Mervin Smucker (2015). Developing Positive Introjects

Because childhood trauma victims often have developed hostile introjects resulting from their traumatic experiences, having imaginary “therapeutic” conversations with important support people (e.g., a therapist, counselor, coach, teacher, mentor) can be useful in helping individuals to develop positive introjects that compete with and eventually replace the old negative, hostile introjects. The new positive introject is essentially a positive internal representation of the support person that, when visually activated or “summoned up”, can have a calming/soothing effect on the individual’s mood – especially during times of emotional distress – and which eventually becomes a permanent part of the individual’s schematic internal representation of self. The goal for trauma victims is not only to develop an enhanced ability to self-calm and self-soothe when feeling upset, but also to develop stronger “shock absorbers” so that they can better absorb the daily “knocks” of life without being thrown into a major crisis whenever they “go over a bump on the road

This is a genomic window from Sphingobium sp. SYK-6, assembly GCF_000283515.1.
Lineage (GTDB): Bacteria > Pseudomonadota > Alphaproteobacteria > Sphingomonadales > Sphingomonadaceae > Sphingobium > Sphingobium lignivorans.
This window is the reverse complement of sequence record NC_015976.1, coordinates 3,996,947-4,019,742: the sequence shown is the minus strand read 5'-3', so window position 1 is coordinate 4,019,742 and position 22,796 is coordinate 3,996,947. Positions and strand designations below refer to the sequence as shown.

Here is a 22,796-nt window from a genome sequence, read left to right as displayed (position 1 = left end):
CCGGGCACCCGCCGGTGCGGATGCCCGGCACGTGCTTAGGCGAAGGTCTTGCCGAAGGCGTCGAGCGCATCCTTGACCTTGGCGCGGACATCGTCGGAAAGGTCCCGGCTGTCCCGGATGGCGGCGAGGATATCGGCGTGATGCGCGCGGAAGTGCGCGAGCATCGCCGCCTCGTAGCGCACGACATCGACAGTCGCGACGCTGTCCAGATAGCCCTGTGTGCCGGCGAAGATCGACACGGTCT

Mervin Smucker